Opinion: Carelessness persists beyond the driver’s seat

Pedestrians+often+wear+dark+clothing+at+night%2C+jeopardizing+the+safety+of+themselves%2C+drivers%2C+and+their+passengers.

Andrew Shu

Pedestrians often wear dark clothing at night, jeopardizing the safety of themselves, drivers, and their passengers.

You check in the right-wing mirror and flick on the blinker, performing the same procedure you learned in Driver’s Ed. As you round the corner in a perfect curve, your eyes widen as a pedestrian strolls down the middle of the lane, seemingly unaware of the sidewalk paralleling their current trajectory.

Reflexes activate, and you perform a mild swerve. The incident never crosses your mind again. But if you were to have hit that person, whose fault would it have been?

California Vehicle Code Section 21950, Section A states, “The driver of a vehicle shall yield the right-of-way to a pedestrian crossing the roadway within any marked crosswalk or unmarked crosswalk at an intersection, except as otherwise provided in this chapter.”

It’s common sense that drivers should avoid hitting pedestrians. But the entitlement of said pedestrians puts vehicle operators in an unfair position. 

Most pedestrians rarely feel endangered when walking. Even when crossing the road, they are confident in drivers’ abilities to notice them and slow down appropriately.

There is a point where confidence becomes negligence, and one will believe they’re immune to the consequences of either being hit by a car or being at fault for inducing harm.

Pedestrians leave themselves vulnerable when walking on the road even though a sidewalk is available, and then blocking out their surroundings in favor of their cell phones. Or, they’ll render themselves virtually invisible to nighttime drivers by donning dark attire in the dead of night.

Credit: California Office of Traffic Safety, Pedestrians Don’t Have Armor – Quiet Battle

In California, if a driver hits and injures a pedestrian who was partially responsible for the incident and the case goes to court, an assessment of comparative negligence comes into play. According to California Civil Jury Instructions, the defendant driver must prove that the plaintiff was negligent and that said negligence was a substantial factor in the damages they received. The jury can determine the percentage of fault for each involved person, and the plaintiff’s percentage is thus deducted from their award if they sued the driver.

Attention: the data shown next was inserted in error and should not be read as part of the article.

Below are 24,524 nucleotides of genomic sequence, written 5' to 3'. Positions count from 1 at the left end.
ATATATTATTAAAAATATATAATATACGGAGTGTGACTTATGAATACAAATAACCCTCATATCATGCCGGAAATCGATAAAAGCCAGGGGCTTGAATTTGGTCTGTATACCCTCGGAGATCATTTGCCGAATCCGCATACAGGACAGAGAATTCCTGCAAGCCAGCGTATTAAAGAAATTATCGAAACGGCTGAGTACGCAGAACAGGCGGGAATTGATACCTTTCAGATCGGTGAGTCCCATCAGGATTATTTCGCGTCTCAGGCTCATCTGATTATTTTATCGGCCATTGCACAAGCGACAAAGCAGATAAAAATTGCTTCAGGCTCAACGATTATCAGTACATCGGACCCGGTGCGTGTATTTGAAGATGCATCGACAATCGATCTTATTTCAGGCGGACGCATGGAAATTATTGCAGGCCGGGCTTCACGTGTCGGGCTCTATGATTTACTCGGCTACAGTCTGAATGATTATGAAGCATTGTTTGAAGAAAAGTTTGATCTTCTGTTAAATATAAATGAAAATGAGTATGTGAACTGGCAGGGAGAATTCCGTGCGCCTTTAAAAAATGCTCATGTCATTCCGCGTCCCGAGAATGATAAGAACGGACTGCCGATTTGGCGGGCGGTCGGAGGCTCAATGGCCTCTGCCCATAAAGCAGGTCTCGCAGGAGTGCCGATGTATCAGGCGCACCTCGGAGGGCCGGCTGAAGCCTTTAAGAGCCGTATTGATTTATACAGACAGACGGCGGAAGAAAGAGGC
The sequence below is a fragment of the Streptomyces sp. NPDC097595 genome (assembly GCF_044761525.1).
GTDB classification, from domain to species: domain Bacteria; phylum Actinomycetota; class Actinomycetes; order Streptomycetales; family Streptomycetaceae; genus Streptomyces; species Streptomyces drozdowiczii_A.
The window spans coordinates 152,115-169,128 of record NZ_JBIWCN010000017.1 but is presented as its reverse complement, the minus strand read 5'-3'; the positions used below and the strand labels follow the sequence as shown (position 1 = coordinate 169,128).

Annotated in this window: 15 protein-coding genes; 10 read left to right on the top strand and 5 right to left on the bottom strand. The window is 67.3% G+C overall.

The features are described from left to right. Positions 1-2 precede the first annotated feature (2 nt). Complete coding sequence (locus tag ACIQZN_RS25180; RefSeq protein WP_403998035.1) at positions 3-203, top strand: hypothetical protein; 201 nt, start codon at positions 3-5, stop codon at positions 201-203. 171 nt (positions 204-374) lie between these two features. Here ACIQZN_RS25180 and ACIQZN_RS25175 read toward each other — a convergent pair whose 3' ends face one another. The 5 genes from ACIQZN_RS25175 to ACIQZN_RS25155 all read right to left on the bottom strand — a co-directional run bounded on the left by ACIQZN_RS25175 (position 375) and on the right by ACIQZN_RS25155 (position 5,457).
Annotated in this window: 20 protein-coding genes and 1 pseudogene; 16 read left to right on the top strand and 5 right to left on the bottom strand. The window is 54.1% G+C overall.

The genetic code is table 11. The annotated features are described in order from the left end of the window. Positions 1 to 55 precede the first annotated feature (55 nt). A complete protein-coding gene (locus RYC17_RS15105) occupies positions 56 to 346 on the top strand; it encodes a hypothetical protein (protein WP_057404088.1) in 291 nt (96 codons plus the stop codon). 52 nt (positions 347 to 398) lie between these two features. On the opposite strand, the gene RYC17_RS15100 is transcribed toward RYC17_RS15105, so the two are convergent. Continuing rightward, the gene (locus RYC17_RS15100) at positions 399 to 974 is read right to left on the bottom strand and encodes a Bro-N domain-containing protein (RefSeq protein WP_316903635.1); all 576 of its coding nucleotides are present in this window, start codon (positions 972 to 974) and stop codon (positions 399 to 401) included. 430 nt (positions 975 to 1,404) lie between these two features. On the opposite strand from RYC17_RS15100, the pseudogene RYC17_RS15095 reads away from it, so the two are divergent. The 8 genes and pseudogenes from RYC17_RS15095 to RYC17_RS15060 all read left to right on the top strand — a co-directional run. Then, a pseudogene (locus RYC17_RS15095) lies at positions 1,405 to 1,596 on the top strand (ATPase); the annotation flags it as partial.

The odds are immediately and inherently against a driver who was involved in a collision with a pedestrian. 

When reports of car accidents involving pedestrians circulate, the victims’ injuries are the most emphasized aspect of the case. However, the human body of a pedestrian stands little chance against a two-ton-or-so engine-powered apparatus piloted from the inside.

At the same time, a human’s reaction time and observation skills are limited and vary from person to person. Cases such as these make proving comparative negligence difficult without proof.

The latest state legislation also fails to increase pedestrian awareness. September’s signage of Assembly Bill 2147, also known as the Freedom To Walk Act, decriminalized crossing the street in non-designated areas, except if the pedestrian is in immediate danger of being struck. Police are prevented from stopping or ticketing jaywalkers “unless a reasonably careful person would realize there is an immediate danger.” 

The forefront reason for this bill is to prevent law enforcement from citing jaywalkers on a racial bias. Despite its good intentions, it contributes to the general lack of pedestrian awareness. The bill’s provisions can be misinterpreted as a free pass to jaywalk. 

Messages toward pedestrians need to multiply and change. It is of the utmost importance that all people know the extent of the law, especially when engaging in activities that could threaten their lives and well-being.

One prime example of this communication comes from Vehicle Code Section 21966 and is as follows: “No pedestrian shall proceed along a bicycle path or lane where there is an adjacent adequate pedestrian facility.”

But this is primarily disregarded compared to that false dogma: “the pedestrian always has the right of way.”

Pedestrians must practice as much care as drivers do to ensure their safety and public safety. Carelessness and negligence do not only sit behind the wheel.